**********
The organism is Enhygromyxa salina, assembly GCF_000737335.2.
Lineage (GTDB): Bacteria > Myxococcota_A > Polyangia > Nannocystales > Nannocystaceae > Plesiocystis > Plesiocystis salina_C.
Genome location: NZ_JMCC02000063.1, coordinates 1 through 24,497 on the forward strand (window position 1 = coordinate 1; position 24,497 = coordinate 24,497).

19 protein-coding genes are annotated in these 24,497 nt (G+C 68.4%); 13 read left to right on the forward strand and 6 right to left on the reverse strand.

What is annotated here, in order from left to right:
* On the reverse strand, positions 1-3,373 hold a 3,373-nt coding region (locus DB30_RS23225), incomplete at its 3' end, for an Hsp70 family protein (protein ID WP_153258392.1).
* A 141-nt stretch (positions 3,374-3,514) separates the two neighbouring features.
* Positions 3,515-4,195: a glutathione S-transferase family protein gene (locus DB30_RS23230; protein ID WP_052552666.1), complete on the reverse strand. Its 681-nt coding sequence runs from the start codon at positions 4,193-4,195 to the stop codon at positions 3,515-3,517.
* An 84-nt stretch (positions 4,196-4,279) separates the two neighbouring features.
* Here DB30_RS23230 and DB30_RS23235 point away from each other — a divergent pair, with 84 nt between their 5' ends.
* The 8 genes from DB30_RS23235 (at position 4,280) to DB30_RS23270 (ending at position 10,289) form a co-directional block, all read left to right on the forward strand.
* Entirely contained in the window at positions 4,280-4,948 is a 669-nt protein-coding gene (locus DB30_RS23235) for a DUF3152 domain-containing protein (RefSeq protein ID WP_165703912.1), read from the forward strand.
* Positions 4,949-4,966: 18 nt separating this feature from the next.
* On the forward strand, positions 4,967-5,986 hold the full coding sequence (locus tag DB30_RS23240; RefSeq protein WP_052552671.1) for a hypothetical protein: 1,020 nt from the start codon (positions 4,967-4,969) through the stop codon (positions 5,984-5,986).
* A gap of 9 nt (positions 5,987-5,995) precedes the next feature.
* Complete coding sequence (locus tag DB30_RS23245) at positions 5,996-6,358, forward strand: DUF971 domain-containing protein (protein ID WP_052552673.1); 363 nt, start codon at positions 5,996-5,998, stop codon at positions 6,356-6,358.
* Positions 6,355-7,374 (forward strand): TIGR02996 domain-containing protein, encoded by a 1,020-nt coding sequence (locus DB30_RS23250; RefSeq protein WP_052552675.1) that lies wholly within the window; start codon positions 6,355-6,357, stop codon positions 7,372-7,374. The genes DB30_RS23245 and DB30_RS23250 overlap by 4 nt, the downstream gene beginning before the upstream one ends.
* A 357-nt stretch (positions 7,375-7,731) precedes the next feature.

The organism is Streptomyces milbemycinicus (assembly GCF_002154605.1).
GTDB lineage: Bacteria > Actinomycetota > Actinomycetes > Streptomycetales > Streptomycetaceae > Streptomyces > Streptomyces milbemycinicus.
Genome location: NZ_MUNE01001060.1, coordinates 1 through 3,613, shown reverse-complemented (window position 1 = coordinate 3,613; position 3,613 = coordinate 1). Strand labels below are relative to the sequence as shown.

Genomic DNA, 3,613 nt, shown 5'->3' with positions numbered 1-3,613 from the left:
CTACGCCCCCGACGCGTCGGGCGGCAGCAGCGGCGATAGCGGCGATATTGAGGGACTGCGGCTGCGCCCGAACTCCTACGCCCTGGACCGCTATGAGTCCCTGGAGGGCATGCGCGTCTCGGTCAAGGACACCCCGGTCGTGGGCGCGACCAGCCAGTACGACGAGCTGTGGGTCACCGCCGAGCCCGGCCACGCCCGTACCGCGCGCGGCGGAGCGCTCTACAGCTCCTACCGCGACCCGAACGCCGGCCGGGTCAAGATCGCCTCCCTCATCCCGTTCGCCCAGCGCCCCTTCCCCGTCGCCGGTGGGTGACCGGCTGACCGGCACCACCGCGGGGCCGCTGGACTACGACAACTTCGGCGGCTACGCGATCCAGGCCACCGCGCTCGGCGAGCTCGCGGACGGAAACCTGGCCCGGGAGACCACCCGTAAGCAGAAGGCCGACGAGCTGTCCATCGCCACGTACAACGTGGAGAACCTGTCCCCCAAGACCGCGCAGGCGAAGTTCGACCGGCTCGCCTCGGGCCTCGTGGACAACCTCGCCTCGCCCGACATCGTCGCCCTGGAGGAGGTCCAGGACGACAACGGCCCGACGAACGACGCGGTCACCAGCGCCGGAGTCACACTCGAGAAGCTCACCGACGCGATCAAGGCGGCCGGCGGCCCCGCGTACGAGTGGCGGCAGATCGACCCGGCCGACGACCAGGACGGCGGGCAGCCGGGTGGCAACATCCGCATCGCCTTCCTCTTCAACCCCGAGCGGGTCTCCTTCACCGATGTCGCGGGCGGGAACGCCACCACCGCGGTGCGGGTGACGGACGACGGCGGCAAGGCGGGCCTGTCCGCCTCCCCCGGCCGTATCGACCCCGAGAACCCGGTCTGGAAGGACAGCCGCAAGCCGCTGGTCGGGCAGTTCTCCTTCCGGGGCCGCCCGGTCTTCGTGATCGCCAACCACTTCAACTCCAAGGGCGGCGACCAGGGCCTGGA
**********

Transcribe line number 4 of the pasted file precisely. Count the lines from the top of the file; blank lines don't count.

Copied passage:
19 protein-coding genes are annotated in these 24,497 nt (G+C 68.4%); 13 read left to right on the forward strand and 6 right to left on the reverse strand.